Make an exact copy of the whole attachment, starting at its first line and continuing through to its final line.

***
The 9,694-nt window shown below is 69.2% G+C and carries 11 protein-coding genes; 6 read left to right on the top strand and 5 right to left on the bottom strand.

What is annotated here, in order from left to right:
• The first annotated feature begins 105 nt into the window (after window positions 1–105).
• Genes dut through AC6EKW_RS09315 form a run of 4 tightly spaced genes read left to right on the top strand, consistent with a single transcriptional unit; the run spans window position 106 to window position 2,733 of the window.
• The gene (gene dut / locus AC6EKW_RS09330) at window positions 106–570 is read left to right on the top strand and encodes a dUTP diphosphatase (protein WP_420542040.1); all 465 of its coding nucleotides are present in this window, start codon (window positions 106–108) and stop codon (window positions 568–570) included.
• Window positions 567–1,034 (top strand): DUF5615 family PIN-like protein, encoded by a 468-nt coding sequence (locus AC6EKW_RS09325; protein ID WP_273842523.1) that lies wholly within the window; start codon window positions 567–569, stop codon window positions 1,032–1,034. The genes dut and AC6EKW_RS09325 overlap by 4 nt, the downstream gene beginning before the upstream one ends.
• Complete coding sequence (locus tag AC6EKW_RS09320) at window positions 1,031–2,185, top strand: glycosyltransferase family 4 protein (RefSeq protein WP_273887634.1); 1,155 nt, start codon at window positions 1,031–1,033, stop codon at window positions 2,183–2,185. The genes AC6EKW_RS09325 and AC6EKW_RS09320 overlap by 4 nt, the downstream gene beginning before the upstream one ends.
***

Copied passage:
The 9,694-nt window shown below is 69.2% G+C and carries 11 protein-coding genes; 6 read left to right on the top strand and 5 right to left on the bottom strand.

What is annotated here, in order from left to right:
• The first annotated feature begins 105 nt into the window (after window positions 1–105).
• Genes dut through AC6EKW_RS09315 form a run of 4 tightly spaced genes read left to right on the top strand, consistent with a single transcriptional unit; the run spans window position 106 to window position 2,733 of the window.
• The gene (gene dut / locus AC6EKW_RS09330) at window positions 106–570 is read left to right on the top strand and encodes a dUTP diphosphatase (protein WP_420542040.1); all 465 of its coding nucleotides are present in this window, start codon (window positions 106–108) and stop codon (window positions 568–570) included.
• Window positions 567–1,034 (top strand): DUF5615 family PIN-like protein, encoded by a 468-nt coding sequence (locus AC6EKW_RS09325; protein ID WP_273842523.1) that lies wholly within the window; start codon window positions 567–569, stop codon window positions 1,032–1,034. The genes dut and AC6EKW_RS09325 overlap by 4 nt, the downstream gene beginning before the upstream one ends.
• Complete coding sequence (locus tag AC6EKW_RS09320) at window positions 1,031–2,185, top strand: glycosyltransferase family 4 protein (RefSeq protein WP_273887634.1); 1,155 nt, start codon at window positions 1,031–1,033, stop codon at window positions 2,183–2,185. The genes AC6EKW_RS09325 and AC6EKW_RS09320 overlap by 4 nt, the downstream gene beginning before the upstream one ends.